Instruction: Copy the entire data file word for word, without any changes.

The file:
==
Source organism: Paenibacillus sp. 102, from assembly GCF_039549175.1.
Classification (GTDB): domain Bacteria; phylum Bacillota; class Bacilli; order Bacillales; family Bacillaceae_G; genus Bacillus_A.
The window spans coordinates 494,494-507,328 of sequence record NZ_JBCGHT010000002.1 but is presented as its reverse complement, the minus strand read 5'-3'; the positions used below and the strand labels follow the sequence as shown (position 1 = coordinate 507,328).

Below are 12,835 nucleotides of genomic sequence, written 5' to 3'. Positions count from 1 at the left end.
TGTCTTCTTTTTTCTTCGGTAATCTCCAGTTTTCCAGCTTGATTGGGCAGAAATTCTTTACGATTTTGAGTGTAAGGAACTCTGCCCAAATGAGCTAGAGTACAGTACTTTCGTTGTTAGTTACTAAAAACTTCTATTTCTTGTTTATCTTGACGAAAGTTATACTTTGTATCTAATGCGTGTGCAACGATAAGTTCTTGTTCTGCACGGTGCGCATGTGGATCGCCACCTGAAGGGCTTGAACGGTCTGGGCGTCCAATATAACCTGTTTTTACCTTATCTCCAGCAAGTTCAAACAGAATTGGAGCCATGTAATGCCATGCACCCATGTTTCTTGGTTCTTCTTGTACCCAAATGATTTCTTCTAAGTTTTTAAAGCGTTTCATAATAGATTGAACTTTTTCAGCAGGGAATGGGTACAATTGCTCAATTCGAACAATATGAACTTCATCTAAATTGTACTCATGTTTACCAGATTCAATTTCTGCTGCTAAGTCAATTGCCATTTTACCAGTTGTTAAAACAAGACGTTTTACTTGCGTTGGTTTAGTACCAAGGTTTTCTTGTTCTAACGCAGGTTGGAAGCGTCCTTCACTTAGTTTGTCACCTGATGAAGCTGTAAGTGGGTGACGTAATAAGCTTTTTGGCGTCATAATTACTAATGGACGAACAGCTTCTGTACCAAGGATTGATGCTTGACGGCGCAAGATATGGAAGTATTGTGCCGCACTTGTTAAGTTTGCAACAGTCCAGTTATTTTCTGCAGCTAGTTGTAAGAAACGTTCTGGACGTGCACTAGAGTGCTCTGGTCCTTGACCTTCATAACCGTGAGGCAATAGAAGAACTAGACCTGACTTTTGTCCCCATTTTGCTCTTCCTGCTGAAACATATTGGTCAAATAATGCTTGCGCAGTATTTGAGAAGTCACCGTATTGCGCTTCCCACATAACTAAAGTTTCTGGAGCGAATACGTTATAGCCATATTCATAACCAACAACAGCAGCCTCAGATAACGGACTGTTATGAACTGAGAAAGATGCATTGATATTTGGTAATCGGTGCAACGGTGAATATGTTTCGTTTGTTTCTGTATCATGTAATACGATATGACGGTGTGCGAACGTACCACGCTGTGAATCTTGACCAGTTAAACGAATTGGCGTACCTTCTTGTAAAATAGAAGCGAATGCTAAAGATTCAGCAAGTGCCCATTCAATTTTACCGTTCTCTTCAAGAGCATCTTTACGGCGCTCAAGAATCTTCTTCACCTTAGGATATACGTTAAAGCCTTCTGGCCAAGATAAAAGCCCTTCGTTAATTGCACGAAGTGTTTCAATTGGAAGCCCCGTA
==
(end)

Source organism: Paenibacillus sp. 102, from assembly GCF_039549175.1.
Classification (GTDB): domain Bacteria; phylum Bacillota; class Bacilli; order Bacillales; family Bacillaceae_G; genus Bacillus_A.
The window spans coordinates 494,494-507,328 of sequence record NZ_JBCGHT010000002.1 but is presented as its reverse complement, the minus strand read 5'-3'; the positions used below and the strand labels follow the sequence as shown (position 1 = coordinate 507,328).

Below are 12,835 nucleotides of genomic sequence, written 5' to 3'. Positions count from 1 at the left end.
TGTCTTCTTTTTTCTTCGGTAATCTCCAGTTTTCCAGCTTGATTGGGCAGAAATTCTTTACGATTTTGAGTGTAAGGAACTCTGCCCAAATGAGCTAGAGTACAGTACTTTCGTTGTTAGTTACTAAAAACTTCTATTTCTTGTTTATCTTGACGAAAGTTATACTTTGTATCTAATGCGTGTGCAACGATAAGTTCTTGTTCTGCACGGTGCGCATGTGGATCGCCACCTGAAGGGCTTGAACGGTCTGGGCGTCCAATATAACCTGTTTTTACCTTATCTCCAGCAAGTTCAAACAGAATTGGAGCCATGTAATGCCATGCACCCATGTTTCTTGGTTCTTCTTGTACCCAAATGATTTCTTCTAAGTTTTTAAAGCGTTTCATAATAGATTGAACTTTTTCAGCAGGGAATGGGTACAATTGCTCAATTCGAACAATATGAACTTCATCTAAATTGTACTCATGTTTACCAGATTCAATTTCTGCTGCTAAGTCAATTGCCATTTTACCAGTTGTTAAAACAAGACGTTTTACTTGCGTTGGTTTAGTACCAAGGTTTTCTTGTTCTAACGCAGGTTGGAAGCGTCCTTCACTTAGTTTGTCACCTGATGAAGCTGTAAGTGGGTGACGTAATAAGCTTTTTGGCGTCATAATTACTAATGGACGAACAGCTTCTGTACCAAGGATTGATGCTTGACGGCGCAAGATATGGAAGTATTGTGCCGCACTTGTTAAGTTTGCAACAGTCCAGTTATTTTCTGCAGCTAGTTGTAAGAAACGTTCTGGACGTGCACTAGAGTGCTCTGGTCCTTGACCTTCATAACCGTGAGGCAATAGAAGAACTAGACCTGACTTTTGTCCCCATTTTGCTCTTCCTGCTGAAACATATTGGTCAAATAATGCTTGCGCAGTATTTGAGAAGTCACCGTATTGCGCTTCCCACATAACTAAAGTTTCTGGAGCGAATACGTTATAGCCATATTCATAACCAACAACAGCAGCCTCAGATAACGGACTGTTATGAACTGAGAAAGATGCATTGATATTTGGTAATCGGTGCAACGGTGAATATGTTTCGTTTGTTTCTGTATCATGTAATACGATATGACGGTGTGCGAACGTACCACGCTGTGAATCTTGACCAGTTAAACGAATTGGCGTACCTTCTTGTAAAATAGAAGCGAATGCTAAAGATTCAGCAAGTGCCCATTCAATTTTACCGTTCTCTTCAAGAGCATCTTTACGGCGCTCAAGAATCTTCTTCACCTTAGGATATACGTTAAAGCCTTCTGGCCAAGATAAAAGCCCTTCGTTAATTGCACGAAGTGTTTCAATTGGAAGCCCCGTA